The majority of Americans know very little about genetically modified food. They’ll even tell you so: In a poll by the Annenberg Public Policy Center last year, 63 percent rated their understanding of GMOs as “poor” or “fair.” Only 4 percent called it “excellent.”
That’s why Congress is investing $3 million in the Food and Drug Administration specifically to be used for an education campaign. Before the FDA spends the money, however, it’s asking the public for input: This month, it has held forums in Charlotte, N.C., and San Francisco. Online comments are open until November 17.
The skinflint in me worries about this expense: Does a government with a national debt of $20 trillion really need to use its limited resources this way?
The realist in me observes that the spending decision already has been made, so we might as well quit wondering about “whether” and start thinking about “how.”
The optimist in me hopes that the money will do some good.
We certainly have the potential for it. This idea hit home for me last month, when I attended the World Food Prize in Des Moines as a member of the Global Farmer Network. There, I met Motlatsi Musi, a South African farmer.
He said something I’ll never forget: “I have been fighting my whole life for the right to eat.”
As a farmer in rural Maryland, I understand the struggle to grow crops. We have to prepare, plant, nurture, protect, and harvest as we deal with unpredictable weather, threats from weeds and pests, and economic challenges.
Yet we’ve faced nothing like Motlatsi, who grew up not only in poverty but also in a racist system of apartheid that denied him fundamental rights, including the property rights that farmers need for success. In time, he acquired a small farm that he could call his own.
Today, he makes ends meet partly because he enjoys access to GMO seeds that allow him to grow more food on less land. Unfortunately, farmers in many other parts of Africa don’t share this advantage. Their governments have taken their cues from anti-GMO protestors and so they’ve blocked the use of a technology that I take for granted in the United States and which has made a big difference for Motlatsi.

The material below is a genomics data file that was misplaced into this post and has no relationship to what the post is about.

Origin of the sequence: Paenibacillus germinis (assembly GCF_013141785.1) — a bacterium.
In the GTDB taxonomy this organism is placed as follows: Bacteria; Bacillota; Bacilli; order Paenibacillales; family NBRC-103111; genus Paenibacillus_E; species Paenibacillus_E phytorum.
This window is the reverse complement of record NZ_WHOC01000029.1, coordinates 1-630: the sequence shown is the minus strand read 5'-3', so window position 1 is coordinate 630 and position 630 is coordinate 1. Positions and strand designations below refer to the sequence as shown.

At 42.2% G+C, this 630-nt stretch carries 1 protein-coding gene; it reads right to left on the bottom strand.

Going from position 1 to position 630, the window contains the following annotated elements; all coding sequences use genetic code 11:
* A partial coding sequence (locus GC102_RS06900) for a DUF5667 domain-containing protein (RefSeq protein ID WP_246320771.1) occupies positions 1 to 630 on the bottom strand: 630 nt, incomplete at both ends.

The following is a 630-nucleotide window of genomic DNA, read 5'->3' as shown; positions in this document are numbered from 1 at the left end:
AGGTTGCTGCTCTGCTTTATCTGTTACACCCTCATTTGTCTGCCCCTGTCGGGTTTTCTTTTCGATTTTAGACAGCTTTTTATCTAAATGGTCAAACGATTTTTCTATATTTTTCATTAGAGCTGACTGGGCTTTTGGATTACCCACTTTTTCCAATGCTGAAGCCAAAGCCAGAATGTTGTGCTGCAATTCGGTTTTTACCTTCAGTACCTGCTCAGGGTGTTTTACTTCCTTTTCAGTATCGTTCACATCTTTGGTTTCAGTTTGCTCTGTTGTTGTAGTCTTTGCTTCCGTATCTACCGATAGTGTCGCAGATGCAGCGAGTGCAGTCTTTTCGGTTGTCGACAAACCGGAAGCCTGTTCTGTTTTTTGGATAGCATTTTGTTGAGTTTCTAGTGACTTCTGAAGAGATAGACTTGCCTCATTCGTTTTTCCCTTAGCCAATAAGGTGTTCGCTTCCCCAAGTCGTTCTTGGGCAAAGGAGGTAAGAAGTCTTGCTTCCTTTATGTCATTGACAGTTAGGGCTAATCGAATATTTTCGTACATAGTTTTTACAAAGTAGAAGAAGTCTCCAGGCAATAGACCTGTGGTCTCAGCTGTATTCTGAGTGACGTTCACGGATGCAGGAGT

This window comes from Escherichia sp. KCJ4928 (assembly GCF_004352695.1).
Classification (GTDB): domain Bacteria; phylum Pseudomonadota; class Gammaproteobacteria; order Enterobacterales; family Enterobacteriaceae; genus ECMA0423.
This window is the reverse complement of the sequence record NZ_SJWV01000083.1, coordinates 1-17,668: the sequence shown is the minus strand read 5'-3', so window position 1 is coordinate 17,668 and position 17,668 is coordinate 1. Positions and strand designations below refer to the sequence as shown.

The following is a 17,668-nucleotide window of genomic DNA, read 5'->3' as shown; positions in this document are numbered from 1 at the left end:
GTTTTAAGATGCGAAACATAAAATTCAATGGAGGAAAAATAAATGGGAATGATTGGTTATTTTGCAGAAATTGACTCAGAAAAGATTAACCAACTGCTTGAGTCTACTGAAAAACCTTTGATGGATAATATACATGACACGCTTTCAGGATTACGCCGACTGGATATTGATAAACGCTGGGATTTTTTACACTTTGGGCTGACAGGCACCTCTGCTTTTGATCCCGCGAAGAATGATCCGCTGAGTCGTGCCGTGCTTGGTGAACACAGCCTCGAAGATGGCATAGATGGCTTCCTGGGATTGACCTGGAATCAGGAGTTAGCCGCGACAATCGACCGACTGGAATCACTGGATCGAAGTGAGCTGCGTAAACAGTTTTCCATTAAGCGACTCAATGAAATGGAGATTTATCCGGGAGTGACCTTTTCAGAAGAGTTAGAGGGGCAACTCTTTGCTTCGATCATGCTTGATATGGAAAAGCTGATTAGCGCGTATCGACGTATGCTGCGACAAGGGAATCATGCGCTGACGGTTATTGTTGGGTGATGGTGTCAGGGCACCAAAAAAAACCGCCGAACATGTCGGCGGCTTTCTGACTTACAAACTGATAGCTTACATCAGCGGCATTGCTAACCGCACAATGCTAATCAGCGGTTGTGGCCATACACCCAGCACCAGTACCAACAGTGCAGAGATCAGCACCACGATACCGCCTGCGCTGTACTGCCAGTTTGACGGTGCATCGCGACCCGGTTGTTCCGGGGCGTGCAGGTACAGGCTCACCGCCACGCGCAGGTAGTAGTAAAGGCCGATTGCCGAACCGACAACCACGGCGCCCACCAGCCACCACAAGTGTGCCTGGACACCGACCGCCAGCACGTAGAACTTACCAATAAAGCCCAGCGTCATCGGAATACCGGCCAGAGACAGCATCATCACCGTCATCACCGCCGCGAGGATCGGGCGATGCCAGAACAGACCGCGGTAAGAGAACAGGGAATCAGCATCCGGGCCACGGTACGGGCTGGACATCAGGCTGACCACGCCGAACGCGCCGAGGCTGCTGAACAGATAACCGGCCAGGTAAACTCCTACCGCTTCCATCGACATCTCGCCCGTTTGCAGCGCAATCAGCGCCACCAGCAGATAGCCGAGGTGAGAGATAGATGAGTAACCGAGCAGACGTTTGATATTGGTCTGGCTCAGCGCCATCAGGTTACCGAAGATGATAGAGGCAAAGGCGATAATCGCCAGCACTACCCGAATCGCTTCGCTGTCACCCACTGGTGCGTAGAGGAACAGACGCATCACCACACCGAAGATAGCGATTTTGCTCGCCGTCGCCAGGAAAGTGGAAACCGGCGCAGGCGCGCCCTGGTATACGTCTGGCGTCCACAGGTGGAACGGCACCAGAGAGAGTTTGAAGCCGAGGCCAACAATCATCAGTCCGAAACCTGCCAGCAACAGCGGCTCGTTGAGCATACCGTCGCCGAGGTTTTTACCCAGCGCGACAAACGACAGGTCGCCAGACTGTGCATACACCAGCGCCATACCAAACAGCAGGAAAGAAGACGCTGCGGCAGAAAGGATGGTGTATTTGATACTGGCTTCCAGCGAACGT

It’s an excellent example of how “First World” disputes can create “Third World” dilemmas: From our position of relative comfort, where few of us go hungry and we don’t fight for the right to eat, we let our ignorance about GMOs imperil the subsistence farmers of Africa.
Yet as we continue to fuss over the pros and cons of GMOs—which is to say, as well-informed scientists describe the pros and scheming activists say whatever they please—we create the false impression that this is actually a debate.
The debate is over. The world’s top scientific groups and regulatory agencies have studied GMOs for decades and they’ve reached a consensus: This food is safe to eat and it’s safe for the environment.
People who don’t know this simply aren’t paying attention. I’m reminded of the famous quip by H.L. Mencken, the Baltimore-based writer who enjoyed a national following in the 1920s and 1930s: “Nobody ever went broke underestimating the intelligence of the American people.”
The FDA’s new program won’t make anybody smarter, but it might help make us better informed. It seeks “to provide consumer outreach and education through publication and distribution of science-based educational information on the environmental, nutritional, food safety, economic, and humanitarian impacts of agricultural biotechnology.”
I’m no marketing expert, so I can’t say whether the best way to meet this goal is with a new website, billboard displays, or a Super Bowl ad. What I do know is that we must shrink the knowledge gap between what science tells us and what consumers believe. Perhaps with its $3 million, the FDA will nudge us in the right direction.
I hope it does for our sake as well as for the sake of Motlatsi and the farmers like him. For us, ignorance about GMOs is an aggravation. For them, it’s a fight for the right to eat.